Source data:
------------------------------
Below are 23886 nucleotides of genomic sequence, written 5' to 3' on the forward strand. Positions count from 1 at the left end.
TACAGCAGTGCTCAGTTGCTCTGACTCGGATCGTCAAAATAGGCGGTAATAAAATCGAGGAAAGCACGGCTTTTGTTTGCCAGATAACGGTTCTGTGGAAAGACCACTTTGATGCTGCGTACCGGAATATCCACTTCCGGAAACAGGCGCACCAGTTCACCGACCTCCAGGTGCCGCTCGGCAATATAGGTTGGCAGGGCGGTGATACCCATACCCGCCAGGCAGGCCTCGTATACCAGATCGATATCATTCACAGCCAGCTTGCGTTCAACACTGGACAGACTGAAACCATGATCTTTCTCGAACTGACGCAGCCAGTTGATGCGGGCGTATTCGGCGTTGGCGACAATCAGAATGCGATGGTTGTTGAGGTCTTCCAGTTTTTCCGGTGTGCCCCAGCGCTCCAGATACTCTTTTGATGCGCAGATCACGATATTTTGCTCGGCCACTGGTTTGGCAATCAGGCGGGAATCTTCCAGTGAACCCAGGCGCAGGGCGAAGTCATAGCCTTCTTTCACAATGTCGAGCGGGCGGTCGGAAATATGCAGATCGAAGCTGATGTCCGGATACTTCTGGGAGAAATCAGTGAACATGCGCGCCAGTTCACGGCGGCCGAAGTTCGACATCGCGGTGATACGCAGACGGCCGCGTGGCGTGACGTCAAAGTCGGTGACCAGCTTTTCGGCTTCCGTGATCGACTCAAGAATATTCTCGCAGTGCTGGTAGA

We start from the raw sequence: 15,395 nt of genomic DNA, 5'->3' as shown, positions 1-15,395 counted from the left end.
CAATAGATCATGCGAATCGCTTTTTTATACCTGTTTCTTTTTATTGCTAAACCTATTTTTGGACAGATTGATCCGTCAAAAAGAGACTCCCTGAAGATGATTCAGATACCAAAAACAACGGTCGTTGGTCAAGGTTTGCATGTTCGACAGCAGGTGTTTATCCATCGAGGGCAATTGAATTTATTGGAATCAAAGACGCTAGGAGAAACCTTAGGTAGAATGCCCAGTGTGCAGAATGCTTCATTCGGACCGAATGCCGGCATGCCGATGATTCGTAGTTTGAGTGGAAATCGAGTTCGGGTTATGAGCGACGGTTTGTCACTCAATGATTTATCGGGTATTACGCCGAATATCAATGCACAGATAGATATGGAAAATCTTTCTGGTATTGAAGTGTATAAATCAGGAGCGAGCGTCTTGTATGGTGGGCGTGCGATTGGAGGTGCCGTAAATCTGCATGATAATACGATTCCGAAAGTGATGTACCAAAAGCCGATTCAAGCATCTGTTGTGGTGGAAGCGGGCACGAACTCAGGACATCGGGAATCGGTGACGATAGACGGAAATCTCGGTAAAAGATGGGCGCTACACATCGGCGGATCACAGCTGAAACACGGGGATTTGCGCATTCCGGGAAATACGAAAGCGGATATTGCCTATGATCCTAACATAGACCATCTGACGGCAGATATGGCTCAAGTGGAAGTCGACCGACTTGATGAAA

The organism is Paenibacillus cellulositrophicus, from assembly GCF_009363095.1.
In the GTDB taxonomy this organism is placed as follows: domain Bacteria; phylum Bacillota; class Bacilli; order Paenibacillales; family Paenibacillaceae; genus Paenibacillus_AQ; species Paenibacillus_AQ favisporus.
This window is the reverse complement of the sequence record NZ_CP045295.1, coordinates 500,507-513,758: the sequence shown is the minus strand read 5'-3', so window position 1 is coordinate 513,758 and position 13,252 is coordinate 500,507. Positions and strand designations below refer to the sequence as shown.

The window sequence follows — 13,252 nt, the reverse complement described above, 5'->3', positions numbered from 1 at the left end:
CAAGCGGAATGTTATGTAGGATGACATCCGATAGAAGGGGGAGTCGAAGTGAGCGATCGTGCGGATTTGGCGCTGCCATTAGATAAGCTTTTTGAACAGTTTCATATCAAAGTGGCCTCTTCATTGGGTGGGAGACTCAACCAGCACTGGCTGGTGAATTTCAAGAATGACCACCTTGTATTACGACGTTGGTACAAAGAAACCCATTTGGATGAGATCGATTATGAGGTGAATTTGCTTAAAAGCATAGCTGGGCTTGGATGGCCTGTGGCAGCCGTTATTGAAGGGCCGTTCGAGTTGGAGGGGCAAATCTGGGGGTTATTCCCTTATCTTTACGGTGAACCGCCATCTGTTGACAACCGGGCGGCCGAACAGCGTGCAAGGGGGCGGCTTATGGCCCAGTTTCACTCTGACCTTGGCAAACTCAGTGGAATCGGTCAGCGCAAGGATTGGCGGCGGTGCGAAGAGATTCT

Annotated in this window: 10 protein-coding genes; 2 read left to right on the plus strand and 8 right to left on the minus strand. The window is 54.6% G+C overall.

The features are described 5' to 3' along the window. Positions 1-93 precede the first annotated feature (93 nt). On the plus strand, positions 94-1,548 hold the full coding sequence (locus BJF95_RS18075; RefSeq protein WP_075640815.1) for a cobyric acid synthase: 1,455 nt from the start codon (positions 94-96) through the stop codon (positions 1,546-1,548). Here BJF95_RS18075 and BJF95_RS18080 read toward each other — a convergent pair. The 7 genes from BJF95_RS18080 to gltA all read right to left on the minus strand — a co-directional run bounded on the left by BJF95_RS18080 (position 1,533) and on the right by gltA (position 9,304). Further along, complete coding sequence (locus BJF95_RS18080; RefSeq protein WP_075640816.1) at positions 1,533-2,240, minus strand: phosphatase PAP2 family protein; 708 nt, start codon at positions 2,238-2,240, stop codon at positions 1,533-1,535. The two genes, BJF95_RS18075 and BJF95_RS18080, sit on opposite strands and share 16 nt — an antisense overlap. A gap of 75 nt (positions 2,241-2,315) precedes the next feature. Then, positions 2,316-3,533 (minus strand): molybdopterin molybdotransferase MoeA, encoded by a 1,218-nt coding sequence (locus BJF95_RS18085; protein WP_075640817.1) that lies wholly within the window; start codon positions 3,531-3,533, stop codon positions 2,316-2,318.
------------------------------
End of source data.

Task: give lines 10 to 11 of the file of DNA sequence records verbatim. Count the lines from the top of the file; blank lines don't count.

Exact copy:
Annotated in this window: 10 protein-coding genes; 2 read left to right on the plus strand and 8 right to left on the minus strand. The window is 54.6% G+C overall.

The features are described 5' to 3' along the window. Positions 1-93 precede the first annotated feature (93 nt). On the plus strand, positions 94-1,548 hold the full coding sequence (locus BJF95_RS18075; RefSeq protein WP_075640815.1) for a cobyric acid synthase: 1,455 nt from the start codon (positions 94-96) through the stop codon (positions 1,546-1,548). Here BJF95_RS18075 and BJF95_RS18080 read toward each other — a convergent pair. The 7 genes from BJF95_RS18080 to gltA all read right to left on the minus strand — a co-directional run bounded on the left by BJF95_RS18080 (position 1,533) and on the right by gltA (position 9,304). Further along, complete coding sequence (locus BJF95_RS18080; RefSeq protein WP_075640816.1) at positions 1,533-2,240, minus strand: phosphatase PAP2 family protein; 708 nt, start codon at positions 2,238-2,240, stop codon at positions 1,533-1,535. The two genes, BJF95_RS18075 and BJF95_RS18080, sit on opposite strands and share 16 nt — an antisense overlap. A gap of 75 nt (positions 2,241-2,315) precedes the next feature. Then, positions 2,316-3,533 (minus strand): molybdopterin molybdotransferase MoeA, encoded by a 1,218-nt coding sequence (locus BJF95_RS18085; protein WP_075640817.1) that lies wholly within the window; start codon positions 3,531-3,533, stop codon positions 2,316-2,318.